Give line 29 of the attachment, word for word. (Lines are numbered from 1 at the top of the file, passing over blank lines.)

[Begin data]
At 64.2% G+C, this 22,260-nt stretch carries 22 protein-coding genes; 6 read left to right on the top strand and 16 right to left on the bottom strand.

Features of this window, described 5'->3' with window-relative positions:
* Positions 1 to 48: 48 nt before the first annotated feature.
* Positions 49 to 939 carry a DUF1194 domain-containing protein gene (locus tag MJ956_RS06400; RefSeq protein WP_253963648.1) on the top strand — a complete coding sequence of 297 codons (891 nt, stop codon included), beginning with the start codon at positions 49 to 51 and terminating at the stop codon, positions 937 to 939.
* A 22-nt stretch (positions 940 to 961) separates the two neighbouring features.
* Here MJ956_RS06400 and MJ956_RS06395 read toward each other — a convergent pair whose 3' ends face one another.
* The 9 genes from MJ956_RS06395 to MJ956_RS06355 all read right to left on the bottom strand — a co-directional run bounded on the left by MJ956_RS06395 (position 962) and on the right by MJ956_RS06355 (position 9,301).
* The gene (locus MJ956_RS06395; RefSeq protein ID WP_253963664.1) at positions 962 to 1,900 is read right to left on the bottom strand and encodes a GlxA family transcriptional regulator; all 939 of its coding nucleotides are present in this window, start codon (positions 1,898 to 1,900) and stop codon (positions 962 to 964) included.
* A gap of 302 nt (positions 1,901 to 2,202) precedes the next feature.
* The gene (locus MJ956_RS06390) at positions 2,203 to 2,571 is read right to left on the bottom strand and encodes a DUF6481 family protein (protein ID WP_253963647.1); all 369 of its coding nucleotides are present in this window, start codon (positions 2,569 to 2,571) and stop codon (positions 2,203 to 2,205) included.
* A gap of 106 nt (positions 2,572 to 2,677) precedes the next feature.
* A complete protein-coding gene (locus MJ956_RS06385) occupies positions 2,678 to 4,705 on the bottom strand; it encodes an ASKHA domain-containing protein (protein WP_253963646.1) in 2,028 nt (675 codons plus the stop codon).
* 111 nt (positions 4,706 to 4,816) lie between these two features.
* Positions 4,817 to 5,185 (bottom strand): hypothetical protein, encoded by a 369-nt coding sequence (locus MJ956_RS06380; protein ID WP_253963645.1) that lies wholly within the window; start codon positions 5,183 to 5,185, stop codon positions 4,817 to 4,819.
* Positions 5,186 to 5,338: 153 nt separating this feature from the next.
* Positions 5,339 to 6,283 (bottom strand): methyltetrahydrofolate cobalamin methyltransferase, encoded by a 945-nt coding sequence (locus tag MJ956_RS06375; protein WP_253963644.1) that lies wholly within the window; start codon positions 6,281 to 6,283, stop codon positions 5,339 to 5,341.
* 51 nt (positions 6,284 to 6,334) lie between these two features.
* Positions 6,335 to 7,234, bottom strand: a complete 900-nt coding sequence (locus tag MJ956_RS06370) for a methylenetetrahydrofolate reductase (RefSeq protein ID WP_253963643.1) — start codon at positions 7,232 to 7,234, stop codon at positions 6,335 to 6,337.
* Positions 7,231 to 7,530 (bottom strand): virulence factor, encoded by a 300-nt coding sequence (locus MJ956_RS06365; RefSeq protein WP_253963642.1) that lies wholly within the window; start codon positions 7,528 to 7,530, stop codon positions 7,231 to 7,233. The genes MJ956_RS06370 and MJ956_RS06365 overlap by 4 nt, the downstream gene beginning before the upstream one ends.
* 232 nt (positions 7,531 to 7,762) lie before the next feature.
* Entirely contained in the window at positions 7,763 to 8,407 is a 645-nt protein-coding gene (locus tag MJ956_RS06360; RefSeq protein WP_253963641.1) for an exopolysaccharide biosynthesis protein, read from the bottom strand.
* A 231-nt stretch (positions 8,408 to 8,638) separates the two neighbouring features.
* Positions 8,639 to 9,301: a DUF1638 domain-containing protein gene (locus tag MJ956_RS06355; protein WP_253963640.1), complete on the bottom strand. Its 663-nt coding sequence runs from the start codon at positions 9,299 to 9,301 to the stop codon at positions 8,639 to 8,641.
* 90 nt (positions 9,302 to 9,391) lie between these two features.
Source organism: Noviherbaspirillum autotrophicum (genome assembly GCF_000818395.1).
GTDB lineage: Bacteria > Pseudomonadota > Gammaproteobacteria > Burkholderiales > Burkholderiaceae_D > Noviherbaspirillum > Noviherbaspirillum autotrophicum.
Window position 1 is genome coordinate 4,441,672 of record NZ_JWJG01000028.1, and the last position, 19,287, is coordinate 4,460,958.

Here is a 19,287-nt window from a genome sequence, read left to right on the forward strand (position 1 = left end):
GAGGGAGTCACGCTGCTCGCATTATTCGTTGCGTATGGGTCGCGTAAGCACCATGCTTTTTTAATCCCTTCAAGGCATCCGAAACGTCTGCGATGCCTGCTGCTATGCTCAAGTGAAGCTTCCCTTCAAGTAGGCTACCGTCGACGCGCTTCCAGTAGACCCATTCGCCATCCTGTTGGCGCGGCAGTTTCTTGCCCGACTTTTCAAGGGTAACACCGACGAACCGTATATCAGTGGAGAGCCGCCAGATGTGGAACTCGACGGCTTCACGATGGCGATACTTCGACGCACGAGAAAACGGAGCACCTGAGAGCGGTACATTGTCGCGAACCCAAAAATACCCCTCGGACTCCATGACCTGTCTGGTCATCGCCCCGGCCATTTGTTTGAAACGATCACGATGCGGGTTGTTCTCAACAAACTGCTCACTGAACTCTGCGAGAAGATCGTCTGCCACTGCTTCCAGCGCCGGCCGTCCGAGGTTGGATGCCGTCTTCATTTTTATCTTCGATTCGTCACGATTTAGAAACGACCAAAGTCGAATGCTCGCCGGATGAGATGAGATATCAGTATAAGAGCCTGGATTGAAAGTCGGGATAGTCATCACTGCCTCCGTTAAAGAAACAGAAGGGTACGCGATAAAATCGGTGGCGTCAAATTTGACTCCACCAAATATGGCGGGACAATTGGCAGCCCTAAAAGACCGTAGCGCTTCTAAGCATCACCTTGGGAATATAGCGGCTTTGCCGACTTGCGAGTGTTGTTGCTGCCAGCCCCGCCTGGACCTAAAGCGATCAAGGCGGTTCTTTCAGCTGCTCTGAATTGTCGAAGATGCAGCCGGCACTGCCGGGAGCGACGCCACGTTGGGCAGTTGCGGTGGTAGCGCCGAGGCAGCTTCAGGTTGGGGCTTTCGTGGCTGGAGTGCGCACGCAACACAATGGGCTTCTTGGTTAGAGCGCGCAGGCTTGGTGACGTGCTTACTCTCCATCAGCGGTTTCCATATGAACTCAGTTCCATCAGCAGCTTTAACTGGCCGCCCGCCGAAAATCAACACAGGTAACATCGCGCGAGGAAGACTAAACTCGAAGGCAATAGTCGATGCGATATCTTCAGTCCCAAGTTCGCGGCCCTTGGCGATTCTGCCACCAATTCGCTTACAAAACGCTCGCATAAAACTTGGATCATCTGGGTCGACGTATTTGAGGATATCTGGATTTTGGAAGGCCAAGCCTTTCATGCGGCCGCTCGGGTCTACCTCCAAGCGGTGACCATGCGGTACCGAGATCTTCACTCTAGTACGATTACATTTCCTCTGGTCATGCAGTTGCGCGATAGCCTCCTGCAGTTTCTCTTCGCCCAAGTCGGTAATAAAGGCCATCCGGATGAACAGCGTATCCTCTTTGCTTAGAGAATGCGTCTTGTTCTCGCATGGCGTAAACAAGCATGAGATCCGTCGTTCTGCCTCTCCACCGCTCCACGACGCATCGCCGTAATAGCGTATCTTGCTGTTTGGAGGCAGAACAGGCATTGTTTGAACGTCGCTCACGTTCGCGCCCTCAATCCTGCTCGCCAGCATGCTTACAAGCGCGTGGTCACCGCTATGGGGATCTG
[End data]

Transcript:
GAGGGAGTCACGCTGCTCGCATTATTCGTTGCGTATGGGTCGCGTAAGCACCATGCTTTTTTAATCCCTTCAAGGCATCCGAAACGTCTGCGATGCCTGCTGCTATGCTCAAGTGAAGCTTCCCTTCAAGTAGGCTACCGTCGACGCGCTTCCAGTAGACCCATTCGCCATCCTGTTGGCGCGGCAGTTTCTTGCCCGACTTTTCAAGGGTAACACCGACGAACCGTATATCAGTGGAGAGCCGCCAGATGTGGAACTCGACGGCTTCACGATGGCGATACTTCGACGCACGAGAAAACGGAGCACCTGAGAGCGGTACATTGTCGCGAACCCAAAAATACCCCTCGGACTCCATGACCTGTCTGGTCATCGCCCCGGCCATTTGTTTGAAACGATCACGATGCGGGTTGTTCTCAACAAACTGCTCACTGAACTCTGCGAGAAGATCGTCTGCCACTGCTTCCAGCGCCGGCCGTCCGAGGTTGGATGCCGTCTTCATTTTTATCTTCGATTCGTCACGATTTAGAAACGACCAAAGTCGAATGCTCGCCGGATGAGATGAGATATCAGTATAAGAGCCTGGATTGAAAGTCGGGATAGTCATCACTGCCTCCGTTAAAGAAACAGAAGGGTACGCGATAAAATCGGTGGCGTCAAATTTGACTCCACCAAATATGGCGGGACAATTGGCAGCCCTAAAAGACCGTAGCGCTTCTAAGCATCACCTTGGGAATATAGCGGCTTTGCCGACTTGCGAGTGTTGTTGCTGCCAGCCCCGCCTGGACCTAAAGCGATCAAGGCGGTTCTTTCAGCTGCTCTGAATTGTCGAAGATGCAGCCGGCACTGCCGGGAGCGACGCCACGTTGGGCAGTTGCGGTGGTAGCGCCGAGGCAGCTTCAGGTTGGGGCTTTCGTGGCTGGAGTGCGCACGCAACACAATGGGCTTCTTGGTTAGAGCGCGCAGGCTTGGTGACGTGCTTACTCTCCATCAGCGGTTTCCATATGAACTCAGTTCCATCAGCAGCTTTAACTGGCCGCCCGCCGAAAATCAACACAGGTAACATCGCGCGAGGAAGACTAAACTCGAAGGCAATAGTCGATGCGATATCTTCAGTCCCAAGTTCGCGGCCCTTGGCGATTCTGCCACCAATTCGCTTACAAAACGCTCGCATAAAACTTGGATCATCTGGGTCGACGTATTTGAGGATATCTGGATTTTGGAAGGCCAAGCCTTTCATGCGGCCGCTCGGGTCTACCTCCAAGCGGTGACCATGCGGTACCGAGATCTTCACTCTAGTACGATTACATTTCCTCTGGTCATGCAGTTGCGCGATAGCCTCCTGCAGTTTCTCTTCGCCCAAGTCGGTAATAAAGGCCATCCGGATGAACAGCGTATCCTCTTTGCTTAGAGAATGCGTCTTGTTCTCGCATGGCGTAAACAAGCATGAGATCCGTCGTTCTGCCTCTCCACCGCTCCACGACGCATCGCCGTAATAGCGTATCTTGCTGTTTGGAGGCAGAACAGGCATTGTTTGAACGTCGCTCACGTTCGCGCCCTCAATCCTGCTCGCCAGCATGCTTACAAGCGCGTGGTCACCGCTATGGGGATCTG